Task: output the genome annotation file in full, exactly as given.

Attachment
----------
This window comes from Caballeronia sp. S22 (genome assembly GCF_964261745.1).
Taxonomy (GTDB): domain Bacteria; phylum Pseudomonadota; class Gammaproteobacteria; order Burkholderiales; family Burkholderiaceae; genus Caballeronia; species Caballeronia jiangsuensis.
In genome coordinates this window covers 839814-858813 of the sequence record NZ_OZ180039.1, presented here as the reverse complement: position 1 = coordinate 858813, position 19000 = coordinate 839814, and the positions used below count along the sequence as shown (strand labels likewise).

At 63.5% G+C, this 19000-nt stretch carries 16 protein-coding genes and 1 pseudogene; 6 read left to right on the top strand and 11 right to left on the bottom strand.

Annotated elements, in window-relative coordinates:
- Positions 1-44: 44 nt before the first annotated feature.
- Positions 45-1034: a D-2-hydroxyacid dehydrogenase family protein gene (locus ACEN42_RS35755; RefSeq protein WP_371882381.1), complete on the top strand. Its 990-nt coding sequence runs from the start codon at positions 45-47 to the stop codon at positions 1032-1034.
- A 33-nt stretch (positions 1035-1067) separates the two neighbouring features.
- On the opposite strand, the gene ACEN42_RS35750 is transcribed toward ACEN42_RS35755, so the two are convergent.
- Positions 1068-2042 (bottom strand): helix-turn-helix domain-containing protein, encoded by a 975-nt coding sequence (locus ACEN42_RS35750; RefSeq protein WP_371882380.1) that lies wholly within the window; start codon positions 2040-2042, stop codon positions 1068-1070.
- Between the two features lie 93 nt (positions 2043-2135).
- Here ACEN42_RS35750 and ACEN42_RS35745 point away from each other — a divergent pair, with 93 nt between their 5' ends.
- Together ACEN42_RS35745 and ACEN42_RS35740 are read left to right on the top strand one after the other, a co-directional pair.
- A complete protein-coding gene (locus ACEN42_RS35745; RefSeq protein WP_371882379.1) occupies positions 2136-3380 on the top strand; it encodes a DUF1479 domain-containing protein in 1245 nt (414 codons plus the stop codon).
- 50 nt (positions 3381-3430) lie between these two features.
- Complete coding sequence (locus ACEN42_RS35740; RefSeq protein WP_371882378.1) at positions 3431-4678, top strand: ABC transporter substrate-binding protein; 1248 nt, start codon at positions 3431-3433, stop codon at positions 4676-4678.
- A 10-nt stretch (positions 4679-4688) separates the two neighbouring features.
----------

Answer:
This window comes from Caballeronia sp. S22 (genome assembly GCF_964261745.1).
Taxonomy (GTDB): domain Bacteria; phylum Pseudomonadota; class Gammaproteobacteria; order Burkholderiales; family Burkholderiaceae; genus Caballeronia; species Caballeronia jiangsuensis.
In genome coordinates this window covers 839814-858813 of the sequence record NZ_OZ180039.1, presented here as the reverse complement: position 1 = coordinate 858813, position 19000 = coordinate 839814, and the positions used below count along the sequence as shown (strand labels likewise).

At 63.5% G+C, this 19000-nt stretch carries 16 protein-coding genes and 1 pseudogene; 6 read left to right on the top strand and 11 right to left on the bottom strand.

Annotated elements, in window-relative coordinates:
- Positions 1-44: 44 nt before the first annotated feature.
- Positions 45-1034: a D-2-hydroxyacid dehydrogenase family protein gene (locus ACEN42_RS35755; RefSeq protein WP_371882381.1), complete on the top strand. Its 990-nt coding sequence runs from the start codon at positions 45-47 to the stop codon at positions 1032-1034.
- A 33-nt stretch (positions 1035-1067) separates the two neighbouring features.
- On the opposite strand, the gene ACEN42_RS35750 is transcribed toward ACEN42_RS35755, so the two are convergent.
- Positions 1068-2042 (bottom strand): helix-turn-helix domain-containing protein, encoded by a 975-nt coding sequence (locus ACEN42_RS35750; RefSeq protein WP_371882380.1) that lies wholly within the window; start codon positions 2040-2042, stop codon positions 1068-1070.
- Between the two features lie 93 nt (positions 2043-2135).
- Here ACEN42_RS35750 and ACEN42_RS35745 point away from each other — a divergent pair, with 93 nt between their 5' ends.
- Together ACEN42_RS35745 and ACEN42_RS35740 are read left to right on the top strand one after the other, a co-directional pair.
- A complete protein-coding gene (locus ACEN42_RS35745; RefSeq protein WP_371882379.1) occupies positions 2136-3380 on the top strand; it encodes a DUF1479 domain-containing protein in 1245 nt (414 codons plus the stop codon).
- 50 nt (positions 3381-3430) lie between these two features.
- Complete coding sequence (locus ACEN42_RS35740; RefSeq protein WP_371882378.1) at positions 3431-4678, top strand: ABC transporter substrate-binding protein; 1248 nt, start codon at positions 3431-3433, stop codon at positions 4676-4678.
- A 10-nt stretch (positions 4679-4688) separates the two neighbouring features.